Sunday, December 20, 2009

A Cold Slab of Stone

The year after my father died, I went to visit him a lot. Well, I guess that's not exactly true: I visited his grave a lot, but he really wasn't there. He - the real him, the him I actually loved and missed and wanted to visit - he was long gone already. At times - the more honest moments - I knew the grave was a poor substitute; it was (and is) just dirt, and grass, and a cold slab of stone with a name engraved upon it.

A cold slab of stone does not a father make.

Still, I went there often that first year, my senior year of high school. Sometimes I would leave school partway through the day, pick up something to eat for lunch, and sit beside him - it - eating silently. I shudder to think of the picture we made there for anyone passing by: this forlorn 17-year-old woman-child sharing a Taco Bell banquet with the cold slab of stone she called her father. Eating there at my father's grave felt pathetic and unnatural, yet I felt less alone there than amid the thronging noise at school. It was an elemental instinct, this need to somehow be near that which was now gone - to regain some connection to what I had so painfully lost. It was the same urge that compelled me to sleep in his bed every night, or to reread scraps of paper just to find his handwriting on an old water bill.

I wept openly, even as I ate, chewing slowly because chewing at a normal speed required effort I didn't care enough to make, all the while the tears coursing rivers down my cheeks, pooling beneath my chin, dropping down on blades of grass. There was no sobbing, no hiccuping with the shortness of breath that comes from working up an exquisite cataclysm of sorrow. No, my crying was not so drastic; my tears poured out of me with almost no effort or notice, like the continuous water that flows so smoothly through the fountain you never even hear it splash. An infinity pool of grief.

I would visit in the rain, uncaring of the cold as the wet grass soaked my pants. I would visit on sunny spring afternoons, with large, dark sunglasses shading my eyes from sun and stranger alike. Sometimes I would see others there, mourning their own losses. I would wonder if they noticed me, searching, as they were, for a way through the fog, trying to find meaning in a life without George, without Carl, without Martha, without Ingrid. I wonder, now, how many I did not see, when I was blinded by my own fog.

Some days I would break the silence by talking to the cold slab of stone, hoping, somehow, that my father would get the message wherever he was. I don't remember most of what I said, but I'm pretty sure it was meaningless drivel, my own ineffectual efforts to fill the air with something that might lift the weight of silence. I probably told him - it - about school, or my friends, or church, or family. I just wanted to believe small talk was still possible with this man I had loved - this man with whom I had rarely ever exchanged more than small talk.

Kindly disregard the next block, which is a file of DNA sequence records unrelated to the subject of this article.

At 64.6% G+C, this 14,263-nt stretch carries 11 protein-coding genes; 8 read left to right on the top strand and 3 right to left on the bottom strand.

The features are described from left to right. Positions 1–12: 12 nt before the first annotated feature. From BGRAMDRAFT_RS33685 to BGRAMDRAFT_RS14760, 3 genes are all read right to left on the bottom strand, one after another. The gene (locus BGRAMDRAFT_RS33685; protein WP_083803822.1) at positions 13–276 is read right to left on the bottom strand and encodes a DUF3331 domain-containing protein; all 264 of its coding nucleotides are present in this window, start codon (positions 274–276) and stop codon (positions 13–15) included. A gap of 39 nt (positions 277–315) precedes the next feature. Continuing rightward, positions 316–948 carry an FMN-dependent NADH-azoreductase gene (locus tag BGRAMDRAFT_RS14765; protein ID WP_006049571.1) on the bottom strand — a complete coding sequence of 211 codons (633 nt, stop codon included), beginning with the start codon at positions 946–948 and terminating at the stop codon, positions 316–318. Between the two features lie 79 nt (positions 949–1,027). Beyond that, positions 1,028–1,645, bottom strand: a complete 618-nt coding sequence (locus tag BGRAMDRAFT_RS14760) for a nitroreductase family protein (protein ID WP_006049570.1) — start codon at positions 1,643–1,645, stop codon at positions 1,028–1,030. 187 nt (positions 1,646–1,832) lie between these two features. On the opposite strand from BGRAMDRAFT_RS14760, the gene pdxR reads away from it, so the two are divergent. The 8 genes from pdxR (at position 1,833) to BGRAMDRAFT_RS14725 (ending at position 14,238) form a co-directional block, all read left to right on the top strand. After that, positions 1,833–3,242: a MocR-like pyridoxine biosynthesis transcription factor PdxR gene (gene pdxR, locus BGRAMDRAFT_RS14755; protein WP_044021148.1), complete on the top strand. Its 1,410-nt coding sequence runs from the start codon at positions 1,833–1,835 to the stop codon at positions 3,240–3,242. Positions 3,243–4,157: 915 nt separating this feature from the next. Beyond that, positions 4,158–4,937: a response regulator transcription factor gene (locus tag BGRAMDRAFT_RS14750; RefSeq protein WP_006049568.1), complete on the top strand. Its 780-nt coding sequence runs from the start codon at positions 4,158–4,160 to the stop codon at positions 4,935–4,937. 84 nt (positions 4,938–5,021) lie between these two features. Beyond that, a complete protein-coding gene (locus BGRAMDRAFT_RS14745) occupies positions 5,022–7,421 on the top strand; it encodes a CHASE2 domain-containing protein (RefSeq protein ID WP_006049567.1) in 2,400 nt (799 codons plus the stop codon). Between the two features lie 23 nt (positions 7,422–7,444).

Once, in a class at school, I wrote him a note. A sheet of lined notebook paper, filled with my loopy cursive nonsense, folded in a pretty pattern and decorated with roses and hearts. I have absolutely no memory of what I wrote, but I know I filled the whole page, and on the outside, I wrote, "DAD," in big fancy letters. I took it to the cold slab of stone and left it there like a peace offering, or, more accurately, like a mail delivery I deluded myself into thinking he could somehow he receive. I'm sure some custodian, greatly underpaid and overworked, picked it up and recycled it over the next few days. I wonder if he read it.

I don't go to there very often these days. I couldn't even if I wanted to, as I now live a six-and-a-half-hour drive away from it, but even if I were closer, I'm not sure how often I'd go. I see it now, in my mind, more for what it is - a cold slab of stone. It is not my father, and it never was. My father is something that cannot be touched now, something far more beautiful than a polished piece of marble with pretty painted words, something far closer and easier to reach when I feel the need.

And yet... I sometimes miss that cold slab of stone. I sometimes miss that slab of stone and our lunches together.


bernthis said...

What a beautiful post. I had to stumble this. Just beautiful.

fjd said...


Still Jill B said...

I have a ritual about visiting my grandfathers every time I'm back there. To remember them, and to touch base with myself and how they would feel about my life.

BetteJo said...

I don't know, if you felt close to your father there - then I believe he was there. I'm sure he's with you always, but things like cold slabs of stone can give us comfort sometimes, so don't discount them entirely.

Clair said...

Thanks for sharing that. In the year since my dad's funeral, I haven't been able to travel to go the cemetery. Now that I'm here, I don't know if I want to.

Elizabeth Rose said...

Thanks so much for sharing this post. It is always so touching to read about someone else who has lost a father and is grieving. Even though I was just 3 1/2 when my father died, I feel like I'll never be done mourning. It comes and goes but is always there in the background. Sadly he was buried in Wisconsin so I have only been able to visit his grave a few times but I have always loved walking through grave yards because it reminds me of the place where he lies. I think it is wonderful that you were able to do so much of your early grieving close to the place where his body lies. Even though the real dad wasn't there it is still so symbolic to be close to that special place. Love, Eliz